Guillermo del Toro, who calls himself “the geek from Guadalajara,” fires up a classic cinematic fantasy in Pan’s Labyrinth, a film for all ages, as long as they’re open to gothic twists that scare them senseless. Del Toro is just one of the three amigos showing our local boys how it’s done. Mexico City’s Alejandro Gonzalez Inarritu cemented his reputation with Babel, the completion of a trilogy he began with Amores Perros and 21 Grams. Not to be outdone, Alfonso Cuaron, also from Mexico City and a producer of Pan’s Labyrinth, follows up Y Tu Mama Tambien and the only memorable Harry Potter film (The Prisoner of Azkaban) with another knockout, Children of Men.
Still, it’s del Toro, 42, the gore master behind Hellboy and Blade II, who springs the biggest surprise. Pan’s Labyrinth, horrific and heartfelt in the way it sees the trauma of war through the eyes of a little girl, is some kind of great movie. Nothing in del Toro’s previous work, except his little-seen 2001 ghost story, The Devil’s Backbone, prepares you for the impact of watching harsh reality and harsher fantasy bleed into each other. To hail Pan’s Labyrinth for its visionary ravishments is hardly to do it justice. You leave del Toro’s one-of-a-kind film feeling you’ve never seen the world before, not like this, not with such aching beauty and terror in the service of obliterating barriers of time, place, genre and language.
Set in the Madrid countryside in 1944 after the Spanish Civil War, when Generalissimo Francisco Franco and his repressive fascist guard attempted to quell rebel uprisings, the film makes no attempt to hide or soften the brutality of the period. If del Toro is the wizard of this surreal Oz, then Ofelia, played with resilient spirit and dark-eyed loveliness by eleven-year-old Ivana Baquero, is his Dorothy. As the film opens, Ofelia and her mother, Carmen (Ariadna Gil), have arrived at a garrison commanded by Captain Vidal (Sergi Lopez). Vidal is a sadistic monster, unaware that his housekeeper, Mercedes (Maribel Verdu, touching and vital), is aiding the guerrillas he executes with cold-blooded abandon. Ofelia hates him, which is too bad, since Vidal is her new stepfather and her beloved mother is carrying his baby.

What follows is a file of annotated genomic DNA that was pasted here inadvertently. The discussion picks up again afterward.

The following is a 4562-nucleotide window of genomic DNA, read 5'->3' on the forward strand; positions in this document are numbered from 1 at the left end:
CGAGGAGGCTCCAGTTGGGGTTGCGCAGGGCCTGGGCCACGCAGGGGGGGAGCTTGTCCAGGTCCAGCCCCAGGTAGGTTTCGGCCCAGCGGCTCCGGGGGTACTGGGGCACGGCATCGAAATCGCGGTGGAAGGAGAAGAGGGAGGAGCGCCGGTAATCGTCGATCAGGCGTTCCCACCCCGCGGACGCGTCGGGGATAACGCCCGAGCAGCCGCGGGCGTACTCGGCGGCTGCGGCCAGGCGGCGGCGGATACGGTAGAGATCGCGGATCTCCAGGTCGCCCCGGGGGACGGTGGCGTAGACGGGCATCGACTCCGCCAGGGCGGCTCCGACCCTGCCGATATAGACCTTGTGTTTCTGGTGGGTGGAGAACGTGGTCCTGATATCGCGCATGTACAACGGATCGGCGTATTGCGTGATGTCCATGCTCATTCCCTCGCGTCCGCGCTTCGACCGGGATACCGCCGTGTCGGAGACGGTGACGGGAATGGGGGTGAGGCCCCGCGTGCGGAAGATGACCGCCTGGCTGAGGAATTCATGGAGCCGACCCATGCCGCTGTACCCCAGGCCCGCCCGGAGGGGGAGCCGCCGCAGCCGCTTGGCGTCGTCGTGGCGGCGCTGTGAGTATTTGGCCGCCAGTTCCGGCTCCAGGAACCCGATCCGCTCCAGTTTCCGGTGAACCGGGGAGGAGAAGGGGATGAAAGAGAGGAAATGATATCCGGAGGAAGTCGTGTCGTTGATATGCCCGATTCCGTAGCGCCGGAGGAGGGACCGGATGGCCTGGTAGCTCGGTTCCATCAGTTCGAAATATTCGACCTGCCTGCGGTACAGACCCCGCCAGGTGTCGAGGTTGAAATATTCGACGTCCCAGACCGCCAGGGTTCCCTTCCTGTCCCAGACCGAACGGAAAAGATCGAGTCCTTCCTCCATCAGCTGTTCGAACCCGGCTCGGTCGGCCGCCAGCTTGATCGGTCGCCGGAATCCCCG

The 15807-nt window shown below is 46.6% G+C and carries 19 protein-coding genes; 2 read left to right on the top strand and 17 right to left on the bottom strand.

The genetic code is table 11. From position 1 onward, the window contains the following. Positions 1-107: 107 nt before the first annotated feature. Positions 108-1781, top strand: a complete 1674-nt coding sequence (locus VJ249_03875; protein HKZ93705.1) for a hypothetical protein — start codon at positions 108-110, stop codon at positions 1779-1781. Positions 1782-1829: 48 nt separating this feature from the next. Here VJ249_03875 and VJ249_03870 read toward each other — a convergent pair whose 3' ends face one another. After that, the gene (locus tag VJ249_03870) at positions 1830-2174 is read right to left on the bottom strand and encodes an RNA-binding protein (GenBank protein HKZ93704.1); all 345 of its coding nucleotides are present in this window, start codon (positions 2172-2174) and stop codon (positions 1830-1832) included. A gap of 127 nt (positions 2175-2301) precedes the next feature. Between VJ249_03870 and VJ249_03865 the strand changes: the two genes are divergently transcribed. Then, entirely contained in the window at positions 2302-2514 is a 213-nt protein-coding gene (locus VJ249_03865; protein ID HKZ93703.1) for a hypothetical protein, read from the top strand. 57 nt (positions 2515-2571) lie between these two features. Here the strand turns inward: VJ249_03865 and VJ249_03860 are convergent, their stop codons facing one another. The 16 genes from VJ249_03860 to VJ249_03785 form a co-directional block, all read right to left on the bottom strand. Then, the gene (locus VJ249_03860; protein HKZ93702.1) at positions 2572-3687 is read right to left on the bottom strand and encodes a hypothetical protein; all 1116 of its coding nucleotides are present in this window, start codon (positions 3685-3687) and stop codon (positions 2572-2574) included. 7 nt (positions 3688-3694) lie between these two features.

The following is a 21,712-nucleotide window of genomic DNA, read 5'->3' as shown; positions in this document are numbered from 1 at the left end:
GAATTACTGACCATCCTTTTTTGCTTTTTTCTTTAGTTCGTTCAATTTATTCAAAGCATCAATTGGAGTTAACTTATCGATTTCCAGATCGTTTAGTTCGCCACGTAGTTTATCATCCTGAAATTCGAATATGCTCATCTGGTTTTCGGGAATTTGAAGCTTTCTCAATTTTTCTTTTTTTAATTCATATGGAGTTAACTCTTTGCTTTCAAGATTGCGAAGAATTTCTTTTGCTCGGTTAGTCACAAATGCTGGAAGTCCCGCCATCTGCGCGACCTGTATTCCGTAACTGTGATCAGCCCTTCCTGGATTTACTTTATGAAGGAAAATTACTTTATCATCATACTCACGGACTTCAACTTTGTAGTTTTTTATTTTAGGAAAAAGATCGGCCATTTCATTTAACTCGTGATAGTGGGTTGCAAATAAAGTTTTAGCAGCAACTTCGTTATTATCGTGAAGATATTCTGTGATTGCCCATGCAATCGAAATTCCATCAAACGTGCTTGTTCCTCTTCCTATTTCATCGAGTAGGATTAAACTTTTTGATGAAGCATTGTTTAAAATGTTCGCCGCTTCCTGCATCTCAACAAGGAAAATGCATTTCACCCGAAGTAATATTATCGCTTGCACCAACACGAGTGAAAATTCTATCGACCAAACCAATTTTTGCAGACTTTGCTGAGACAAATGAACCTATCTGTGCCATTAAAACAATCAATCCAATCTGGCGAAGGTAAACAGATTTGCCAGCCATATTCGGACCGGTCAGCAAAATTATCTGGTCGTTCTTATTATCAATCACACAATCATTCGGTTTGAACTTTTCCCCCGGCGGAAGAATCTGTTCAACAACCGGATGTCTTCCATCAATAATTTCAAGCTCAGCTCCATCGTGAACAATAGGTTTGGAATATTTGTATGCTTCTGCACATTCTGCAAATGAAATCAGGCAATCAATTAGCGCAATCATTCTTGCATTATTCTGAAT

Ofelia’s only solace is in the fairy tales she reads with devouring obsession. When her mother falls ill, Ofelia retreats into a fantasy world that mirrors the ferocity outside. She finds a garden labyrinth ruled by Pan (Doug Jones of Hellboy), a tall, goatish creature with menacing horns who sets her a series of tasks that have dire consequences if she can’t complete them. There is also the Giant Toad and the shuddery Pale Man (also Jones), who holds his bulging eyes in his hands. With the help of production designer Eugenio Caballero and the superb cinematographer Guillermo Navarro, del Toro uses puppets, prosthetics and computer-generated images to create a haunting parallel universe where Ofelia can exert at least some control.
Still, it’s the perils of the real world that Ofelia must confront at last in the person of Vidal, the spirit of fascism incarnate. Lopez is brilliant in the role, taking screen villainy to new levels by showing how a cruel ideology can contort the human into the bestial. Del Toro never coddles the audience. He means for us to leave Pan’s Labyrinth shaken to our souls. He succeeds triumphantly.